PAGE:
This paper will refer to a restrictive definition of red lines: the manipulation of an adversary’s intent through (mostly public) statements for deterrence purposes, referring to the deliberate crossing of a certain threshold by an adversary, and relevant counteraction if this threshold is crossed. This definition refers to a dynamic process (which distinguishes it from, for instance, the diplomatic “bottom lines” mentioned above). The threshold in ques tion may refer to military escalation, vertically (e.g. the use of chemical weapons by Syria), or horizontally (e.g. when in February 2016, Turkey’s deputy prime minister Yalcin Akdogan, warned the Kurds that “the YPG [a Kurdish armed group, author’s note] crossing west of the [River] Euphrates is Turkey’s red line”Quoted in Andrew Rettman, “Turkey clashes with allies over attack on Syria Kurds”, EU Observer, 15 February 2016.)On the first point, for example, the term “red line” is often used to describe the United States’ commitment to the defence of Israel. In 1975, the Israeli Defence Minister Ygal Allon used the expression “red line” to define his country’s survival in the eyes of Washington (United Press International, “Allon Cautions US on Talks”, 19 June 1975). More recently, President Obama evoked Egypt’s compliance with its peace treaty with Israel as a “red line”: They have to abide by their treaty with Israel. That is a red line for us, because not only is Israel’s security at stake, but our security is at stake (...)” (Presidential Debate in Boca Raton, 22 October 2012). On the second point, the expression “red line” was used by France to refer to the boundary line that Libya should not cross when attacking Chad (the 15th Parallel in 1983, and then the 16th the following year). Similarly, the “Damara red line”, 75 kilometres from Bangui, was the line established at the end of 2012 by the forces of the Economic Community of Central African States protecting the capital from Séléka.. It may also refer to the production of sensitive material (e.g. the quantity or grade of enriched uranium produced by Iran), or to exports of non-conventional technologies (e.g. the transfer of nuclear material or installations by North Korea), or alternatively, to a political decision (e.g. a unilateral declaration of Taiwanese independence)For example, U.S. President George W. Bush stated in 2008, And I made it abundantly clear that there was some red lines for the United States on this issue, that there would be no unilateral declaration of independence (...)”. George W. Bush, Interview with Foreign Print Journalists, 30 July 2008. On a related note, in 2004 Syrian President Bashar al-Assad used the term “red line” when referring to the creation of an independent Kurdish State (Interview with CNN-Türk, 8 January 2004)..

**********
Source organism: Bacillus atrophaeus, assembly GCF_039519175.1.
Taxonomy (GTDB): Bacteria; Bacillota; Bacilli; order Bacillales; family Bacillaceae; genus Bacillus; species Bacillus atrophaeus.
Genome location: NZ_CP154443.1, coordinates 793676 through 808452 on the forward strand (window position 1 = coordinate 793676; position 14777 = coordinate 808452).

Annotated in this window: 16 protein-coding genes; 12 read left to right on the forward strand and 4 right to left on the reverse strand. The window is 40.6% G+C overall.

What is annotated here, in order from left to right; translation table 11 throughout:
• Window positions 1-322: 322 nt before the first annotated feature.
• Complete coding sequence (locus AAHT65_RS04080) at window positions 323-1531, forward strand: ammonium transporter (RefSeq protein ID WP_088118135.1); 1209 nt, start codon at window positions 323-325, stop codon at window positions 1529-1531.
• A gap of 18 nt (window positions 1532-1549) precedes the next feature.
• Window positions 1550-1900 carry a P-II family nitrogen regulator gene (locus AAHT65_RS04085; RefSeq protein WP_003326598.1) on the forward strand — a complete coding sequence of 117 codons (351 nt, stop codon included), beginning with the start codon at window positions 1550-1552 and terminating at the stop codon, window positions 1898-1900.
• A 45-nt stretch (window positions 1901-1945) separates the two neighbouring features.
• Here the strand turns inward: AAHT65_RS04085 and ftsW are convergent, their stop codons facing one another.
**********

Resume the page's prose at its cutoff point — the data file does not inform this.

Analysing why and how red lines can prove effective or not is thus in large part a subset of studying deterrence: avoiding an adverse action through the threat of retaliation (deterrence by “threat of punishment”), or indeed, much less commonplace, through action aiming to prevent the adversary from attaining its goals (deterrence by denial”)This reference is to the distinction proposed by Glenn Snyder (see Glenn H. Snyder, Deterrence by Denial and Punishment, Princeton, Woodrow Wilson School of Public and International Affairs, Center of International Studies, Princeton University, 1959).. The corresponding notion of ultimatums is an entirely different matter: they involve coercion, not deterrence, as the goal is to force an actor to do something, rather than to prevent it from doing something.

Given their importance in the international landscape, it is useful to try to understand when and how it can be appropriate – if at all, for red-lining is often highly criticised – to draw a red line when trying to deter an adversary.